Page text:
A small thing, but nice to have – coathooks for me to hang my wet jackets up somewhere where they don’t drip all over the wooden floor, and for guests to hang their coats by the door when they come in. These rather nifty brass ones fold out of the way when not in use, so they shouldn’t catch on anything inadvertantly. They’re made by Nauticalia, but I got mine from Marinestore who had them on special offer at the time.
Outdoor gear is quite tricky to buy. You can go into a smart shop and spend a lot of money and come out with a lot of wizzy technical gear, but how much better is it than what you can get more cheaply? Conversely, if you get something cheap, will it actually perform, or will it let you down when you need it?
This post is a general public service aimed at recommending a few products I’ve tried and found to be worth having. Read the rest of this entry »
This is a more than slightly techie post, so apologies if you were looking for further tales of life on the river. One of the reasons for my lack of bloggage over the last six months or more has been that my old faithful Acer laptop died in early August. I replaced it temporarily with an Asus eeePC 900, although that was such a pain to use for more than about half-an-hour that my enthusiasm for blogging diminished considerably! Anyway, I saved my pennies and splashed out on a new Mac a little while ago, which brings me to the mainstream of this evening’s symposium, as Tom Lehrer used to say…
I had a laptop with a nontrivial fault (either motherboard or processor – it wouldn’t boot) but reckoned that the hard disk was okay. Based on this hunch, I got a cheap caddy from Dabs and converted the laptop’s internal hard drive into a USB external disk. This let me recover my data, but the PC also contained quite a lot of software – much of it paid for – that I was reluctant to reinstall and track down all the relevant licence keys. Besides, I’ve moved to a Mac – so I bought VMWare Fusion to met me run Windows for those odd awkward things that won’t work under Mac OS. Read the rest of this entry »
After all of Tuesday’s excitement, Wednesday brought a day of gentle rain. By Thursday morning, the river was much, much higher – right up to the edge of the path where I’m moored – and in fact it had clearly peaked during the night as the path was still partly wet. It was also cold – and there was ice on the path and, rather more crucially, on the gangplank. Faced with an icy gangplank with the “shore” end submerged, I decided not to go into the office and worked from home. By the afternoon the river had subsided to the level we’d had on Tuesday and I managed to get out and get provisions. Snow was forecast for the early evening, and didn’t disappoint. By this stage the river had dropped quite quickly, and so lots of fun was had out in the snow rescuing various boats that had got caught on the bank. Then we (myself and some of my neighbours) retreated to the warmth of the Fort St George and warmed our cockles with plenty of Abbot Ale.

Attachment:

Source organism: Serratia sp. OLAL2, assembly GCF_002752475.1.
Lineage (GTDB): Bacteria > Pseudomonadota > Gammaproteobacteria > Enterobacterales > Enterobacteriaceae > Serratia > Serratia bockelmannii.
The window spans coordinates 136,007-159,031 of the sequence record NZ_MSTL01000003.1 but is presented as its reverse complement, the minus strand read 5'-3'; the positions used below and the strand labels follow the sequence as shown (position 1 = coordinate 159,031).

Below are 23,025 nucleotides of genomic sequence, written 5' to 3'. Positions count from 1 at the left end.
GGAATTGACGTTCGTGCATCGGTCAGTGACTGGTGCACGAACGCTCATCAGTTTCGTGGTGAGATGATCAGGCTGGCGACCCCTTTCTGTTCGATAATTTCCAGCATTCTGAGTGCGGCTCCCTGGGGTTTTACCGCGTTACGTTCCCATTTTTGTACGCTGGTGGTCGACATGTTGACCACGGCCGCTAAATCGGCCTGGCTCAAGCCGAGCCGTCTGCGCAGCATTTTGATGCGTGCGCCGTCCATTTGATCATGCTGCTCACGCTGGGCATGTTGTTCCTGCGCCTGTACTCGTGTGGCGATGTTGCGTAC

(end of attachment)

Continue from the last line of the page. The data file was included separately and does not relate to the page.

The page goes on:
Today (Saturday) the river’s come up a little bit after the snow melted on Friday afternoon. My achievement of the day has been beating the deformed end of the chimney extension back into shape, with creative application of a crowbar, pliers and a Mole wrench. So I won’t need a new chimney after all, saving me from shelling out £100 for a new one…
There are pictures of the floodwater and the chimney here.
Firstly, some very quick apologies for the very long absence of blog posts – I’ll explain later…
This morning I was lying peacefully in bed, gradually coming to, and the boat banged against the bank a couple of times, which it often does when there’s a strong wind or a rowing eight passing. A few moments later there was a much bigger bang, and some shouting. This is less common, but not unheard of – usually it means a broadside collision by a rowing boat – but this morning the bangs and shouting continued until I jumped out of bed and realised all was not well. In fact, Innocenti was 250m downstream, having come adrift, and had been rescued by two kind gentlemen from one of the rowing clubs. Read the rest of this entry »